Godzilla’s atomic breath is self-explanatory. If he feeds off of radioactive material, he probably is able to store it in his body like a camel. This reserve energy can be expelled as a weapon, but would leave him weakened since he is literally breathing out what’s keeping him alive – which is why he used it only in close quarters when it’d make the most difference. As for the MUTOs, their EMP abilities make sense too since atomic blasts usually emit a powerful EMP first. The reason most people don’t know this is because everything is usually blown to shred by the following explosion. What purpose EMP blasts could have served in the primordial era is debatable. I’d need to see more of these creatures before I could determine anything.
3. 1998 Comparisons:
With it’s release date almost exactly 16 years after the last attempted Godzilla reboot, comparisons between these films were obviously expected. Whereas this film completely blows the ’98 film out of the water, there was actually a few shout outs to the ’98 film – the most striking of which involved suspension bridges.Whereas the Brooklyn Bridge scene in the ’98 film lead to Godzilla’s death – and the end of all action – , the Golden Gate scene ushered in the Godzilla’s rise and sustained screen time. This scene was basically the on/off switch for action; followed immediately by the start of the climactic Battle of San Francisco.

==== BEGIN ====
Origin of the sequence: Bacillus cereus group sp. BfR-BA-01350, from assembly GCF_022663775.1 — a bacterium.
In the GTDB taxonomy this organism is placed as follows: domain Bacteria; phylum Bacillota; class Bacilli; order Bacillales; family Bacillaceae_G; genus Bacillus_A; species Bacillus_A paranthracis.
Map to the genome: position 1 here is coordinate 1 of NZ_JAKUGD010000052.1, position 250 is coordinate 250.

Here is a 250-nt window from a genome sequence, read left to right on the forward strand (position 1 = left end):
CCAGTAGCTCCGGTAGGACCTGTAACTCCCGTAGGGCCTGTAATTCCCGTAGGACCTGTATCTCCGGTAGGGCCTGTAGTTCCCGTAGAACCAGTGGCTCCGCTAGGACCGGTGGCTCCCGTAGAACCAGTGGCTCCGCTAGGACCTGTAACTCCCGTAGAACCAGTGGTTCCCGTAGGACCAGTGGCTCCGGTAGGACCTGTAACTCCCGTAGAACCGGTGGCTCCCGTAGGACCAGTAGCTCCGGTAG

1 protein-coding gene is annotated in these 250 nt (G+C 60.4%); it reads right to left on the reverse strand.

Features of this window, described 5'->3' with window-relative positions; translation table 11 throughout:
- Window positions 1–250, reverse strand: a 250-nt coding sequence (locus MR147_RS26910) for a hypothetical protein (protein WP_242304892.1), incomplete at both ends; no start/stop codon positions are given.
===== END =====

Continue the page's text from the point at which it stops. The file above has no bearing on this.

The other great part of these dual scenes is how they bring out the overwhelming size difference between this new Godzilla and the ’98 ‘Zilla’. Even though the Golden Gate is much larger than it’s Brooklyn counterpart, the Godzilla for this film towers above it – rather than run across it. If Godzilla were to face Zilla, it’d be a crushing victory – literally.